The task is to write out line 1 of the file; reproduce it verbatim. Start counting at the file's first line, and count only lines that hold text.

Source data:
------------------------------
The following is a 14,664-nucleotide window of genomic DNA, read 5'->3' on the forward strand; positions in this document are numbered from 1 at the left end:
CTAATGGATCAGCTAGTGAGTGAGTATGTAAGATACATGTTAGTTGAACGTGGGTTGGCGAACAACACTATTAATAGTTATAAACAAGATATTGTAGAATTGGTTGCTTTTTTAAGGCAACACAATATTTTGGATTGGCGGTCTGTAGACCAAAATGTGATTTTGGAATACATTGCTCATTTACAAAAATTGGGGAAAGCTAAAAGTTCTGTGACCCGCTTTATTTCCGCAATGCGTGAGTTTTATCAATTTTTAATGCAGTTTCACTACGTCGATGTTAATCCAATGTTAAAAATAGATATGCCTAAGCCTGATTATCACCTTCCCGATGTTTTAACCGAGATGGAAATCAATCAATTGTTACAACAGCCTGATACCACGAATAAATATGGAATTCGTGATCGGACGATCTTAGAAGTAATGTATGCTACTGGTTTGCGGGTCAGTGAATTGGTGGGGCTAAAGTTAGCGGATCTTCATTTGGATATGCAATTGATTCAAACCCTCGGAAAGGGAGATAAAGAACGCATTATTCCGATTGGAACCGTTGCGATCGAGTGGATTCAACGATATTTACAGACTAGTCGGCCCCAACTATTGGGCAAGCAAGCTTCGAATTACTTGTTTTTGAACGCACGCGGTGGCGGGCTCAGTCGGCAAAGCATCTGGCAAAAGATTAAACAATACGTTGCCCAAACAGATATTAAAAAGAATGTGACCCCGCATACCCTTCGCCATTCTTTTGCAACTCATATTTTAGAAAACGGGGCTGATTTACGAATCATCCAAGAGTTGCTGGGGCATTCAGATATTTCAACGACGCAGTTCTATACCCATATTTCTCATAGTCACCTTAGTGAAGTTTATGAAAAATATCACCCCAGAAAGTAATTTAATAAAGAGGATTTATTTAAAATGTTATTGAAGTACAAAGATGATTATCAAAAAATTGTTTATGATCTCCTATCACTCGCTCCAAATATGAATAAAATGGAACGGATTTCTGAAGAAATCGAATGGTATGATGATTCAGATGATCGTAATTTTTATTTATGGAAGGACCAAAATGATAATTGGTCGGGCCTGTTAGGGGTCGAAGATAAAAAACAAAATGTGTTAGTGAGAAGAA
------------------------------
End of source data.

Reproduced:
The following is a 14,664-nucleotide window of genomic DNA, read 5'->3' on the forward strand; positions in this document are numbered from 1 at the left end: